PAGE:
Steven: I concur.  When she made that big deal about the door being open so that Dexter had to come in and discover the DVD, I kept thinking, “Brilliant!  Psychotic, but brilliant!”  My thoughts are this: if Vogel is evil enough to make serial killers, how much further is she capable of going?  (Yes, I know we shouldn’t call people evil… but I mean, come on.  See also: this.

Susan: You know who’s not evil?  Angel Batista.  I loved the random scene of him in his PJ’s, watching a Spanish soap opera while Jamie yelled at him for ruining her date with Quinn.  I’m so glad Batista didn’t retire.

Steven: Me too!  Although Jamie is getting on my nerves.  I feel like they’ve refused to develop her as a character–just like Quinn.  They are the people they were when we first met them.  And now they’ve been jammed up together to create a little filler in each episode.  My thinking is if Jamie is going to be cute but super unaware she should still be dating serial killer wannabes.  At least that made her dynamic.

I also loved that there was a Spanish soap in the background.  It was such a nice parallel, except that in a Spanish soap opera, the pretty Latina (is that the proper term?) is also waving a gun.

What do we think about this season’s Deb-Dexter love-hate fest?  Are they going to finally push it into real creepy-land?  We haven’t even talked about Oedipus Dex and Mother Vogel…

Susan: What drives me crazy about Jamie is how un-curious (is there a word like that?) she is.  She practically lives with Dexter and is essentially raising Harrison.  Why does she never ask where he is all the time?  Why has she not snooped around his house?  A man was killed in the living room last season while she was in the other room and she never thinks to question her boss’ extracurricular activities?  Seriously?  It’s infuriating.  If someone is going to be that dumb, they deserve to be paired up with Quinn and die in a thoroughly comic way like falling down an elevator shaft or tripping on a rug and having oranges fall on your cracked skull.  The show has been trying to slip bits of humor back in this season – I hope Quinn and Jamie benefit from a darkly comic end.

I really think that the incest story has been largely dropped and buried and set on fire,  though I did get nervous when Deb said she wanted to “do the opposite” of hate Dexter.  Icky.  As for Oedipus Dex and Mother Vogel… she might as well have a forked tongue.  I swear by the end of the season she’ll be in all red, carrying around a trident.  The devil imagery with those two is overt and creeptastic.

Speaking of creepy, what do you think about Deb’s new boss?  Is he crooked?  I think we’re spending way too much time with him for him not to be a bad guy, but then again, this show did introduce a weird arson subplot last season for absolutely no reason at all, so who knows.  Maybe they just needed some filler.

Steven: Well, Deb has always been attracted to one of two kinds of men–bad boys and father figures–of which Dexter is somehow both.  I think the new boss will either drag Deb further down, or he will possibly be instrumental in getting her to come clean completely about all of this.  There is still hope for Deb!  I mean, she’ll have to go to prison for a long, long time, but her soul is still salvageable.  I wonder if Dexter’s isn’t totaled.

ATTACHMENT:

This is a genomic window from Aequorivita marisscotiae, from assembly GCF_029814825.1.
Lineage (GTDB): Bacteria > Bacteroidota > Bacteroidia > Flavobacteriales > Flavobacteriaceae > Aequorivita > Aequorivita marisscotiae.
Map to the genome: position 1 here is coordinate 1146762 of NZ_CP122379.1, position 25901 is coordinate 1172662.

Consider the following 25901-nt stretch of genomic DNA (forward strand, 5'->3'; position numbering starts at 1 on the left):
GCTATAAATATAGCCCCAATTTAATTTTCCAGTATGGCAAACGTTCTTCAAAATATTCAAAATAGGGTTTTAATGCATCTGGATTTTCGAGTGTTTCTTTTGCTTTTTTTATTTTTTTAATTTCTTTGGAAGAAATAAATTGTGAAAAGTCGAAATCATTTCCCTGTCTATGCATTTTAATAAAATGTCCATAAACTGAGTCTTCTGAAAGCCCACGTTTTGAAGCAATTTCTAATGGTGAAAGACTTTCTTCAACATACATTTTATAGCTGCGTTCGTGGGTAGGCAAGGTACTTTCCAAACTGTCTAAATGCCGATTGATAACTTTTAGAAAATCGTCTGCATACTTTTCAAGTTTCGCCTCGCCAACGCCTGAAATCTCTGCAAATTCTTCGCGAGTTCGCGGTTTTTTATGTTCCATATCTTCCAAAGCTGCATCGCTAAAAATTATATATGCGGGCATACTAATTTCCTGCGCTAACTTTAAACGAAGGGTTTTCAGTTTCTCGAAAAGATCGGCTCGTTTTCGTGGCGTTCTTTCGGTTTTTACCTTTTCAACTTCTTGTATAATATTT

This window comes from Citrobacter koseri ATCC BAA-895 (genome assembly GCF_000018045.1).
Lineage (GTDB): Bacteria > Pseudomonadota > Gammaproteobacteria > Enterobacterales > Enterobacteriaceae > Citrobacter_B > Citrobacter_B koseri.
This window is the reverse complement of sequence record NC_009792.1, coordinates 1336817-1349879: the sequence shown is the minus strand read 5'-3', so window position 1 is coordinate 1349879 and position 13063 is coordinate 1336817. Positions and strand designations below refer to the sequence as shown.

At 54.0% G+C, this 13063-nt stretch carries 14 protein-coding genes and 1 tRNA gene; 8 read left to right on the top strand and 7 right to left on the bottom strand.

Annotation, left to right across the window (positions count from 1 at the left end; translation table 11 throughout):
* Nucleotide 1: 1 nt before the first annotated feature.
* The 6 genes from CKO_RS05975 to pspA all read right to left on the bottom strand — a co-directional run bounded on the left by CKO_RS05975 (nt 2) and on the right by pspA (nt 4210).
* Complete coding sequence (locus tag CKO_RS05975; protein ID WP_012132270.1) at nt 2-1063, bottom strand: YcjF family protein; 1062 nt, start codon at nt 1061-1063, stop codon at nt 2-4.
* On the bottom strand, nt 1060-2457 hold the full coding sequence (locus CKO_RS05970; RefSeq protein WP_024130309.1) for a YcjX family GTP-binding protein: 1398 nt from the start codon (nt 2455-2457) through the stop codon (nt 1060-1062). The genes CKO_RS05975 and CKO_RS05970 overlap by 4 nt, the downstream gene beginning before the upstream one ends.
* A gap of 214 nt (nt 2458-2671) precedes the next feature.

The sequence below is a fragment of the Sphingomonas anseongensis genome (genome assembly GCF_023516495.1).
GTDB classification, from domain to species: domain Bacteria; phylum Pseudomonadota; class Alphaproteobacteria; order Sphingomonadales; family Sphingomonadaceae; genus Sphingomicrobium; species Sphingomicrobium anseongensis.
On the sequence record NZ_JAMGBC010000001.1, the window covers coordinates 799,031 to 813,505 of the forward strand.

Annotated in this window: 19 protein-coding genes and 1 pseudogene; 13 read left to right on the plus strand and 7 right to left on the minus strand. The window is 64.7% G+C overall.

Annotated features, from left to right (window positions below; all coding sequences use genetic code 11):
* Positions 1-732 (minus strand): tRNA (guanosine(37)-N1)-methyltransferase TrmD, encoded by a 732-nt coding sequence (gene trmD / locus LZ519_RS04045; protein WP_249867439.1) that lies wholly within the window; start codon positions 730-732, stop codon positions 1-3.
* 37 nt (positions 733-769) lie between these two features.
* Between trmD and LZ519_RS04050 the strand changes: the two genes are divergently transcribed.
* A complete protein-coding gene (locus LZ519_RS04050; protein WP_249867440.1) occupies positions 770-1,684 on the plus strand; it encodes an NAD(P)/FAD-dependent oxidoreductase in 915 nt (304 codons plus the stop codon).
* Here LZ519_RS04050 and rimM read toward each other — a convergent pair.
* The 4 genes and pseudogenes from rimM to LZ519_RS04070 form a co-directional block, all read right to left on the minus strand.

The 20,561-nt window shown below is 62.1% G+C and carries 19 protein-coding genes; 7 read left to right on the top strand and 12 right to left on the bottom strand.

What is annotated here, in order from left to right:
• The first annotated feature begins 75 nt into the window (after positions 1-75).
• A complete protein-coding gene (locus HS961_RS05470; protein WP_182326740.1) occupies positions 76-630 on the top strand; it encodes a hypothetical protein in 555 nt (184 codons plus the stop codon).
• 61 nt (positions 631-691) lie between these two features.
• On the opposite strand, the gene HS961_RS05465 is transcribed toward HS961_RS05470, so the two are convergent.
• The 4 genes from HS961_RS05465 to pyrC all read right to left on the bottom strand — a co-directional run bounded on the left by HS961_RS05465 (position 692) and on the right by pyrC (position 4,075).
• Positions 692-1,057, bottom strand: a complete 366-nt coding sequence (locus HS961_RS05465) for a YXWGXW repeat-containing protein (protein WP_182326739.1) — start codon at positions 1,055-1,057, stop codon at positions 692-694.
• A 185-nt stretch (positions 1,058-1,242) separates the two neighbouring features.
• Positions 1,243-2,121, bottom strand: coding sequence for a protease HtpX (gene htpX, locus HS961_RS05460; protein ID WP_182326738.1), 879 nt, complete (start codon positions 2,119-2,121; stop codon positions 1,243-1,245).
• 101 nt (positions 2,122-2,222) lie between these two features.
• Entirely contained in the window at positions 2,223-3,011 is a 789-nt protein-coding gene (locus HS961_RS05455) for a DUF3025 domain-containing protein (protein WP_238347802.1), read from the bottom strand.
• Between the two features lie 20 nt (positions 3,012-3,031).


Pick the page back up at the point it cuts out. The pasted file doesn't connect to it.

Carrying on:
I did a little word sleuthing: the surname Vogel is German for “bird.”  Probably not too illuminating, unless you make the leap from bird to angel to fallen angel.  (Tangentially related at best.)  However, the term “vogal” or “vogle” is a variation of “vug” a word of Cornish origin that means “a cavity in a rock; or a cavern.”  This would refer to the missing portion of the brain.  This connection reinforces my prediction that Vogel is the melon-baller.  Either she knows this connection to her name, the real killer has made the connection–less likely–or the writers are pointing back to Vogel for our own foreshadowy benefit.  (Hooray for the OED!)

If it is Vogel, do you think she’s been working alone and/or will she want Dexter to join her?

Susan: Well after your OED analysis, is there anything left to question? 🙂  I don’t think Vogel is working alone and I do think she’s trying to recruit Dexter.  Part of me wonders if this is something she’s done before, with lots of different clients.  Cozy up to them, tell them they’re perfect, and then have them help her kill people to satisfy her own dark passenger.  I hate the idea of Dexter being used, but karmically, he’s had it coming.

Steven: I don’t know if “used” is the right word.  Did Sid “use” Nancy?  Did Jane “use” Jesse?  I think that there’s plenty of co-dependence going on here, and if Dexter drops his code entirely…well…it hasn’t exactly been the best of codes, now has it?

Hey, when’s the last time Masuka had a plot line all to himself?

Susan: I used to think that if Masuka got a plot line all to himself, it would signify that the show had finally run out of story.  But after this week, I have much more faith in the writers.  I can’t believe they actually made Dexter into a sympathetic victim.  I honestly didn’t think that was possible after all the years of terror he’s reigned on Deb and Miami Metro and Rita and his children.  So bravo, writers.  I guess you can still surprise me.

Next week: Vogel gets creepier, Deb gets darker, and Dexter aligns himself with the wrong team.

In blood we trust.

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One thought on “Dexter recap: Oedipus Dex and Mother Vogel

  1. […]  Has my well of original thought finally run dry?  Next thing you know, I’ll be brandishing antiquated psychological theories to explain character […]